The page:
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Boeing completes 'uneventful' Dreamliner test flight

Chicago, February 10, 2013

 

Boeing completed what it called an uneventful flight on Saturday of a test 787 Dreamliner, its first since the airplanes were grounded more than three weeks ago after a series of battery-related problems.
 
The test flight to gather detailed information on the airplane's lithium-ion batteries lasted two hours and 19 minutes, taking off from and returning to Boeing Field in Seattle, Boeing said.
 
"The crew reports that the flight was uneventful," Boeing said in a statement.
 
The 50 Dreamliners in commercial service were grounded worldwide on January 16 after a series of battery-related incidents including a fire on board a parked 787 at Boston's Logan International Airport and an in-flight problem on another airplane in Japan.
 
The groundings have cost airlines tens of millions of dollars, with no solution yet in sight.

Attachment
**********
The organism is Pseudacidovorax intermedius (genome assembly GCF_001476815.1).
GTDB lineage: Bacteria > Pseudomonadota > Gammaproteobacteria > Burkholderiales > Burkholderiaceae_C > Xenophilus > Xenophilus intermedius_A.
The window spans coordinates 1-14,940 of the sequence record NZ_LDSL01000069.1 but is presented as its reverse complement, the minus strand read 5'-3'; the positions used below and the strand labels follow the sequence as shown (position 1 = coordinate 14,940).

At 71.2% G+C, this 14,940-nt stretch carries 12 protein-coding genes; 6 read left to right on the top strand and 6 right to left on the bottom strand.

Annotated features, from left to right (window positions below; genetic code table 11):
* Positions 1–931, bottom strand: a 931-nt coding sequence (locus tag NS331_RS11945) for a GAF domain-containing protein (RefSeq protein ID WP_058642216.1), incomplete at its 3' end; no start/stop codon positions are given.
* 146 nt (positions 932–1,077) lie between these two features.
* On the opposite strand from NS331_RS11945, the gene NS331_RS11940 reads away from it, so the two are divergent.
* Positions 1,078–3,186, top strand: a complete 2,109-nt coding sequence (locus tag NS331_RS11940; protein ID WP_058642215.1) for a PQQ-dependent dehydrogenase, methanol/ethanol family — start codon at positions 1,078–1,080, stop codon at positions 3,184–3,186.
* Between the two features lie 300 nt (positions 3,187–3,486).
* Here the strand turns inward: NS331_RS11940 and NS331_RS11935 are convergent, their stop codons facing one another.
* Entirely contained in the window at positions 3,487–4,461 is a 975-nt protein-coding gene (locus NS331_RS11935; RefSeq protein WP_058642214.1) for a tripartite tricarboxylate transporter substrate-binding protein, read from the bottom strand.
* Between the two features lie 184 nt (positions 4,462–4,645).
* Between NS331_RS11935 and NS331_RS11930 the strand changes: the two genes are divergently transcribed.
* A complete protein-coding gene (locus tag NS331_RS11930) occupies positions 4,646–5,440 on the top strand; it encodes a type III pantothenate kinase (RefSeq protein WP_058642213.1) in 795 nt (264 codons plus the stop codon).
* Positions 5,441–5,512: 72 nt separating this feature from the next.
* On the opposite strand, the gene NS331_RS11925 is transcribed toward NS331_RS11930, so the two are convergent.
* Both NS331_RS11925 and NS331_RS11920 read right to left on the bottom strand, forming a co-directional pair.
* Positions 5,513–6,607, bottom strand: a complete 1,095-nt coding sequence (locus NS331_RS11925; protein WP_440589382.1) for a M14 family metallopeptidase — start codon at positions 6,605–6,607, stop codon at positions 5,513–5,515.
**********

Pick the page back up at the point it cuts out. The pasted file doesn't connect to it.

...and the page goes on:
The US Federal Aviation Administration said on Thursday it would allow 787 test flights, under more stringent rules, to monitor the batteries in flight.
 
Boeing said the information gathered during the flight was part of the investigations into the battery events that occurred in January and that additional details could not be shared.
 
The airplane is Boeing's fifth 787 flight test airplane, marked as ZA005, and the only member of the test fleet in service. The flight had a crew of 13, including pilots and testing personnel, Boeing said.
 
Boeing said no flights of the airplane were planned on Sunday, but it planned to resume flights early in the coming week. Boeing does not provide advance flight schedules.
 
Meanwhile, the chief executive of International Airlines Group said he was confident that Boeing would overcome problems with its 787 Dreamliner jet, but added that they could take months to resolve.
 
"I am confident that Boeing will come up with a technical solution to the problems that they have identified," IAG chief Willie Walsh told an audience at an economic forum at Dublin's Trinity College university.
 
"I don't know how long it's going to take for them because they will have to do some redesigning of the battery system and I'd expect it to take a couple of months."
 
Walsh said he still considered the 787 "a fantastic aircraft" and expected IAG to take delivery at the end of May of the first of the 24 planes it has ordered. "We remain committed to the orders that we've placed with Boeing." - Reuters
 



Tags: Boeing | Dreamliner | Battery |

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